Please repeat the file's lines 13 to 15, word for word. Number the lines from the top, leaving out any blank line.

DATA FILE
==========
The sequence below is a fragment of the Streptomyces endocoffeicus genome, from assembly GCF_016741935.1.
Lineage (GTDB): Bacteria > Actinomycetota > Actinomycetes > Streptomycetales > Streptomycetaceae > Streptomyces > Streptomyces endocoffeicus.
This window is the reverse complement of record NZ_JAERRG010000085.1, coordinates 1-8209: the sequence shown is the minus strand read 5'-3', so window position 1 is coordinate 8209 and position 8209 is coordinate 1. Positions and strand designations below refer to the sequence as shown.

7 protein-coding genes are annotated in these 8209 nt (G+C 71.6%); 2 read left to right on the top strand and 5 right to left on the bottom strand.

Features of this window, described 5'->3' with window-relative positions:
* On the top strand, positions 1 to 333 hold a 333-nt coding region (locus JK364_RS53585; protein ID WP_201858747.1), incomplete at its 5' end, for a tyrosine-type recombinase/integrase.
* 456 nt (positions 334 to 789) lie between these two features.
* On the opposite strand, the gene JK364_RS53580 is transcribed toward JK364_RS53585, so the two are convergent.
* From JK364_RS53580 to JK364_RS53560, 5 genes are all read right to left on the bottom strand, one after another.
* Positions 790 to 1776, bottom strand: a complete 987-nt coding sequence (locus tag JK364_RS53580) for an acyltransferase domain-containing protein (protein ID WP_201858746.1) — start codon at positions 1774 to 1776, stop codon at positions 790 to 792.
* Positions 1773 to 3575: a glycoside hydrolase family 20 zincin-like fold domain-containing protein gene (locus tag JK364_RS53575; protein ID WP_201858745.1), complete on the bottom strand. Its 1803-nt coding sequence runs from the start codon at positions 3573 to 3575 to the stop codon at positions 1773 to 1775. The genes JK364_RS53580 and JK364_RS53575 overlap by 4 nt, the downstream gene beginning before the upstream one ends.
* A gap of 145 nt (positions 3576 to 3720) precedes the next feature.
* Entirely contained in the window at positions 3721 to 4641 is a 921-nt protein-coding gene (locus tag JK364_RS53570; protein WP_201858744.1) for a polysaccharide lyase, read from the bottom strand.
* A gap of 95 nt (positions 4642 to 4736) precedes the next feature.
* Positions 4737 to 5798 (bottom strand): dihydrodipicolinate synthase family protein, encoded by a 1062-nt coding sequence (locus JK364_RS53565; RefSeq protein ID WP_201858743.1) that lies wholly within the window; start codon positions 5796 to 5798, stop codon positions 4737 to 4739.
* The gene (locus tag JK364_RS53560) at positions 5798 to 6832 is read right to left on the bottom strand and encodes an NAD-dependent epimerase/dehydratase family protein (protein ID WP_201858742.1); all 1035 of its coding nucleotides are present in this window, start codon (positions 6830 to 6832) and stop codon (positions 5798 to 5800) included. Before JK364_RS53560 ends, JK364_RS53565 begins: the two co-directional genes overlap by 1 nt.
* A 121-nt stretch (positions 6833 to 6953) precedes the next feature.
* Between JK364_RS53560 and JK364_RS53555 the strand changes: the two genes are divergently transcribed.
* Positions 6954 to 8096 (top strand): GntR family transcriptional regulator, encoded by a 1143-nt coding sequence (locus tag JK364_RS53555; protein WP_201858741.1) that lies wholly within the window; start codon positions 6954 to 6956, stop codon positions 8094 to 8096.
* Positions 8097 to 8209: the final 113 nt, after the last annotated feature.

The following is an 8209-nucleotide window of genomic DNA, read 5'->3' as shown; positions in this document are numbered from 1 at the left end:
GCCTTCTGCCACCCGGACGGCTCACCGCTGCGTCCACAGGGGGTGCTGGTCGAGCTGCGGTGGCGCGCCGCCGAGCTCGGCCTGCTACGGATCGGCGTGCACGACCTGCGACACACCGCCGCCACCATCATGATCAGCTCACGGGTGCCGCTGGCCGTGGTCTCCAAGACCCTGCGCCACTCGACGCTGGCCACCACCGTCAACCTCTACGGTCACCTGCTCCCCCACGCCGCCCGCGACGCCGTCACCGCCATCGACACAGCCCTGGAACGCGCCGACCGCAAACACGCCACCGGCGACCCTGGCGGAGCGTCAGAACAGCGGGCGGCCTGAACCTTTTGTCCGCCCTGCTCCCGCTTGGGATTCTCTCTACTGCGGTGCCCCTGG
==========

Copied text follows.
* Entirely contained in the window at positions 3721 to 4641 is a 921-nt protein-coding gene (locus tag JK364_RS53570; protein WP_201858744.1) for a polysaccharide lyase, read from the bottom strand.
* A gap of 95 nt (positions 4642 to 4736) precedes the next feature.
* Positions 4737 to 5798 (bottom strand): dihydrodipicolinate synthase family protein, encoded by a 1062-nt coding sequence (locus JK364_RS53565; RefSeq protein ID WP_201858743.1) that lies wholly within the window; start codon positions 5796 to 5798, stop codon positions 4737 to 4739.